An Integrated Approach to Reading the Bible: Centring the Church

In a previous post, I mentioned that I am teaching an Intro to the New Testament course this year and that the first lecture is on hermeneutics. There, I mentioned three benefits to thinking about hermeneutics, or how to read the bible. I want to now suggest how we can develop an integrated framework for reading the scriptures.

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Three Benefits of Hermeneutics: Wisdom, Humility and Conviction

I’m looking forward to leading an Introduction to the New Testament Course this year for lay folk in the Church of England. The first lecture is on hermeneutics, or how we read the bible*. Hermeneutics is a bewildering subject and yet one that has rich pay-off both for growing as readers but also as disciples and followers of Christ.

Here are three benefits that I have identified as I have engaged with hermeneutics. No doubt there are others, but these seem to be the most pertinent to discipleship.

Continue reading “Three Benefits of Hermeneutics: Wisdom, Humility and Conviction”

I’m looking forward to leading an Introduction to the New Testament Course this year for lay folk in the Church of England. The first lecture is on hermeneutics, or how we read the bible*. Hermeneutics is a bewildering subject and yet one that has rich pay-off both for growing as readers but also as disciples and followers of Christ.

Here are three benefits that I have identified as I have engaged with hermeneutics. No doubt there are others, but these seem to be the most pertinent to discipleship.

Continue reading “Three Benefits of Hermeneutics: Wisdom, Humility and Conviction”

The Heart of the Matter: Christ and the Fleshly Politics of Our Age

“The flesh desires against the spirit and the spirit against the flesh…” Galatians 5:17

“My kingdom is not of this world…” John 18:36

The Fleshliness of Contemporary Politics

Human systems of government fail because they mistake means for ends, or subsidiary ends for ultimate ones. The problem, for the Christian, is not simply that these philosophies are materialist, in the sense of having a concern for one’s material state of affairs (money, property, means etc.). Though, of course, these philosophies are materialist as well, and deeply so. Capitalism seeks to alter the material state of the individual and communism that of the collective via the proletariat. It is a problem when material change becomes the ultimate end. But their concern with matter is not the heart of their failure. For Christianity, after all, is also interested in the material and in man’s material means. Yet it does not seek to alter the material as a chief and ultimate end. If Christianity does alter a person’s material status, then this is always indirect. It is always sublimated to a higher end—that of the conversion of her soul, her character, her heart, her very self.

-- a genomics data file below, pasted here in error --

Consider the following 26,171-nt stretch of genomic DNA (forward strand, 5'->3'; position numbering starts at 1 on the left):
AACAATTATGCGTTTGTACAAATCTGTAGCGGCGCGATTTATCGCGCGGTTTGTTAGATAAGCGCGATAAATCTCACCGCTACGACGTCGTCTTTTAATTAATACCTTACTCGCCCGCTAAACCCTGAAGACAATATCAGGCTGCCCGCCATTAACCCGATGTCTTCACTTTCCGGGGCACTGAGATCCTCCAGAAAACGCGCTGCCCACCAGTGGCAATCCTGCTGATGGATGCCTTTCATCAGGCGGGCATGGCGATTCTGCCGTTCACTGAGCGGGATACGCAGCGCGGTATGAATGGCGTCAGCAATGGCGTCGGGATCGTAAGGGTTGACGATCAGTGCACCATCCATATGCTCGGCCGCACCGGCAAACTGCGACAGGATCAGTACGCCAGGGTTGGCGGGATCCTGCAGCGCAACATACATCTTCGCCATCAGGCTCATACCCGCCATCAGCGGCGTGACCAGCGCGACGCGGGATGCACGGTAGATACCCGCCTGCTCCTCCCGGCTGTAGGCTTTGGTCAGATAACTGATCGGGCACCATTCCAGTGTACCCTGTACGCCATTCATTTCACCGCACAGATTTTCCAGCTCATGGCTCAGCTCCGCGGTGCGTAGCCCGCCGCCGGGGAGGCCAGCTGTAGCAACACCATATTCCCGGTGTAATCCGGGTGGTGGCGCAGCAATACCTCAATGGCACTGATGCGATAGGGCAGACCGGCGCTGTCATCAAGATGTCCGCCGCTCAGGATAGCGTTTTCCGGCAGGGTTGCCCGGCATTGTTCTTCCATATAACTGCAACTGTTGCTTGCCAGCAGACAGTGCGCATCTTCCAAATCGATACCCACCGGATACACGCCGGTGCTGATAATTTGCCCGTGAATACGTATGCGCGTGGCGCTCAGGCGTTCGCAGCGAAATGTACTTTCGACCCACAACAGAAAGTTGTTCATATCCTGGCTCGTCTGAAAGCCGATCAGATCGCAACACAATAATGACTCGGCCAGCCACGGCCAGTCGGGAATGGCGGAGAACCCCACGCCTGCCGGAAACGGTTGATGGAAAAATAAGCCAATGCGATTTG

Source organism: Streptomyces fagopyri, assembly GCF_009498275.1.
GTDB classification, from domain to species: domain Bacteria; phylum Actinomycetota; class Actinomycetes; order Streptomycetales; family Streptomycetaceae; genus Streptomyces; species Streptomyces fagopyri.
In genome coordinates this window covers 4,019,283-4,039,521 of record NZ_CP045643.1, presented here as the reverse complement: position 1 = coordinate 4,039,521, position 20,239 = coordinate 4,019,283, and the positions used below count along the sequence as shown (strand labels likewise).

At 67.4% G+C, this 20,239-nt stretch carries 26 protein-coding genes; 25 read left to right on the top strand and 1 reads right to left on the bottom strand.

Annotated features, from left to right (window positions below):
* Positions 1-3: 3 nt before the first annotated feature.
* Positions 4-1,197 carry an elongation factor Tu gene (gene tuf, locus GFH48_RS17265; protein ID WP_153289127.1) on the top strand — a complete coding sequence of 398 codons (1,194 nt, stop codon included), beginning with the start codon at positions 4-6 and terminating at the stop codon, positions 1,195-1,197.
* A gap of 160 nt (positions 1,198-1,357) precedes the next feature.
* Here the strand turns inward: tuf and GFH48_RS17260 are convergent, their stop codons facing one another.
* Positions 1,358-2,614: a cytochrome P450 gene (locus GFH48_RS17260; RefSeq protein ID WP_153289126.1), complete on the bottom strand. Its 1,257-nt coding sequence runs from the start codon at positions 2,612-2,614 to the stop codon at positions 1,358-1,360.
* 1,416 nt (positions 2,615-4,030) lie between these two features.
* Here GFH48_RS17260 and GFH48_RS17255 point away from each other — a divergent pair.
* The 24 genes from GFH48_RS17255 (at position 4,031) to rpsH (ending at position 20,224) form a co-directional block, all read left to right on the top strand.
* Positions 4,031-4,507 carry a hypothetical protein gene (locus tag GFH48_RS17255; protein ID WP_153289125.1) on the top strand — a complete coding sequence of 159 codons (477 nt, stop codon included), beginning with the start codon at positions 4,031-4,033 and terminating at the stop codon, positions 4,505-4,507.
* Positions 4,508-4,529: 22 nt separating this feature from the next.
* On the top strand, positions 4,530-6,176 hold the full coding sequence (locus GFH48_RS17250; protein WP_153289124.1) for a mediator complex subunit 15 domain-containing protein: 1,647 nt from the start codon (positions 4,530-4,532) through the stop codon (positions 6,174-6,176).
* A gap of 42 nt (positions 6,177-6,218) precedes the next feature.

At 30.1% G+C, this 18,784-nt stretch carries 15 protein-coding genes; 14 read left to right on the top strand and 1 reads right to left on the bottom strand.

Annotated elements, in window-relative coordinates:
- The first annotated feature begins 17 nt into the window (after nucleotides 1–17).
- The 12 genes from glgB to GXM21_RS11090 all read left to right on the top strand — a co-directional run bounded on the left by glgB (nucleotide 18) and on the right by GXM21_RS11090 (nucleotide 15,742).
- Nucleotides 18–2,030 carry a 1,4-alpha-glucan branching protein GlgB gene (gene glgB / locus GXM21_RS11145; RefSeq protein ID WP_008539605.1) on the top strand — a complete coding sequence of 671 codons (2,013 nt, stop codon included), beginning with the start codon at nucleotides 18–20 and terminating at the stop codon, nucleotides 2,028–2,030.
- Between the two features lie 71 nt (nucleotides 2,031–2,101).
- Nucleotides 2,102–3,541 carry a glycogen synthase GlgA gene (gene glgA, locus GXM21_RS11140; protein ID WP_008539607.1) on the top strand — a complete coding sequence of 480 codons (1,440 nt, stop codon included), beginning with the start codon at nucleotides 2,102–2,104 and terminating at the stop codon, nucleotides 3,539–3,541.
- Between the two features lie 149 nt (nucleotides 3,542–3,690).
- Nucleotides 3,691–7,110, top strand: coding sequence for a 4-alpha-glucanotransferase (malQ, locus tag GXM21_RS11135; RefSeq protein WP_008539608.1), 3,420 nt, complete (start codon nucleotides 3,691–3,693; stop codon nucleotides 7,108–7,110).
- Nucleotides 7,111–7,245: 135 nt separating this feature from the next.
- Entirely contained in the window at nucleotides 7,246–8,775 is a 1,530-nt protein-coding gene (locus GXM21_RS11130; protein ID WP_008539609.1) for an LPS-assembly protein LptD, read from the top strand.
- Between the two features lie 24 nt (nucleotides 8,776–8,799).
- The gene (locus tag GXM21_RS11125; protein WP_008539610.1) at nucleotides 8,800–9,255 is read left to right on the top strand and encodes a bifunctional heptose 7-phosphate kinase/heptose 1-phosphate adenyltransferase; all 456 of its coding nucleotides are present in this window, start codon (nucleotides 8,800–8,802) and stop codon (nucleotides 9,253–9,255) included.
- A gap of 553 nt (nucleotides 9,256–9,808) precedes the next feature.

The problem is not simply that human systems of government and politics are too “material”, then, but that they are fleshly. That is, they leave man in a state that is unconverted and self-centred, apart from God. St Paul often uses flesh in the sense of “human nature” apart from God and left to its own devices. Our human systems are fleshly in the sense that they would make us materially wealthy or transformed (through whatever means), but leave our very selves languishing in a prison of despair, our souls shackled to the flesh which, left to its own devices, will only do us damage. These philosophies and systems of thought would leave us free to our own devices which is precisely the problem. Free to our own devices, we are free to destroy ourselves.

Christ comes to put the flesh to death, by his own death, and to convert the soul. If the material means of a person are changed, then this is a side-effect, an important side-effect, but a side-effect nonetheless.

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Resolutions for 2021 and a Personal Review of 2020

I wrote a list of New Year’s Resolutions for last year and found it a pretty helpful exercise on the whole, especially in terms of setting and re-setting priorities throughout the year. I’m back at again this year but with slightly more specific goals (using Full Focus’s Executive Planner). I haven’t stuck in the dates by which I want to complete all of the goals because, well, this is a public blog. But most of the goals and dates are out there and will, hopefully, keep me accountable. So, here goes, in no particular order…

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Courage and Competence in the UK Coronavirus Response: A Counterfactual